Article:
I missed this yesterday, but CNN.com had an interesting article on nontraditional medical students - i.e. those who start medical school later in life. The piece reports that 9 percent of medical school applicants are over the age of 29, despite the fact that they won't be done with their (eventual) medical training until they've reached their 40s or 50s. And it discusses the benefits to being a more "seasoned" student:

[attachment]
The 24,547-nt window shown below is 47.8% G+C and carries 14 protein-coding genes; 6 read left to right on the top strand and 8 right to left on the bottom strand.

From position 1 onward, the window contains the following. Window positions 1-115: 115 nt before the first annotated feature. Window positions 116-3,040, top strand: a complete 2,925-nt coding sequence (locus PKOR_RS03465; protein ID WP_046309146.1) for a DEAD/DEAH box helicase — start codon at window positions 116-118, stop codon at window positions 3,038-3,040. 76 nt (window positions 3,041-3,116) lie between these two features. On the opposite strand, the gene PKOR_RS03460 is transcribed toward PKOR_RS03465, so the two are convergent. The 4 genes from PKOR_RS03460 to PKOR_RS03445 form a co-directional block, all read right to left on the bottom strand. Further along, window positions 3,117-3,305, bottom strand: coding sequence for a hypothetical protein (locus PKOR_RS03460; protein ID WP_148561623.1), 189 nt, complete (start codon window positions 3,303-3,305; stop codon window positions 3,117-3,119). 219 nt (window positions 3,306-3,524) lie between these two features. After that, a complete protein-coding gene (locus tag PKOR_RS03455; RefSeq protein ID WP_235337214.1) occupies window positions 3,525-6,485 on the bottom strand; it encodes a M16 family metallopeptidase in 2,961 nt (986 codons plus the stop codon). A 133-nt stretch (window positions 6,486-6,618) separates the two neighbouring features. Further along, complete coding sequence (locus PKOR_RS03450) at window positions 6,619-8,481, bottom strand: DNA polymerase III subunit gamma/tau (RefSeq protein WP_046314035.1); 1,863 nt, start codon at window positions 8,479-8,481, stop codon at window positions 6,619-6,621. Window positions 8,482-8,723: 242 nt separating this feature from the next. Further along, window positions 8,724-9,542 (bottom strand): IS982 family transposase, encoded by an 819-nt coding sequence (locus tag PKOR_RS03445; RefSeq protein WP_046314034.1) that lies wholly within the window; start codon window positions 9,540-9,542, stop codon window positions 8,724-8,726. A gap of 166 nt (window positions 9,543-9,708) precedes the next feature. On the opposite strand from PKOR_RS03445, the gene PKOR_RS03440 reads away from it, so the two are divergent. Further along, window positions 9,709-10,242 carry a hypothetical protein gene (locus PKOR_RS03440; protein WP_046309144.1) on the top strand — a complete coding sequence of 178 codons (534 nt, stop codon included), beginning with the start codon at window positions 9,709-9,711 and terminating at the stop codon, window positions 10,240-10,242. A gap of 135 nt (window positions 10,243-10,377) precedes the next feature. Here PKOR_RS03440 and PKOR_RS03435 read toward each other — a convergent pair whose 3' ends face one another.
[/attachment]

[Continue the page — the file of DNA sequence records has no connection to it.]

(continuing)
Medical schools are accepting nontraditional students because "emotional intelligence is just as or more important than IQ," [Dr. Suzanne Miller, a medical school admissions consultant] said.
Nontraditional students are more likely to have real life experiences like balancing their checkbook, taking care of sick people or dealing with death. They might be better able to relate with patients, because they've already worked outside the academic setting, said Miller, author of "The Medical School Admissions Guide: A Harvard MD's Week by Week Admissions Handbook."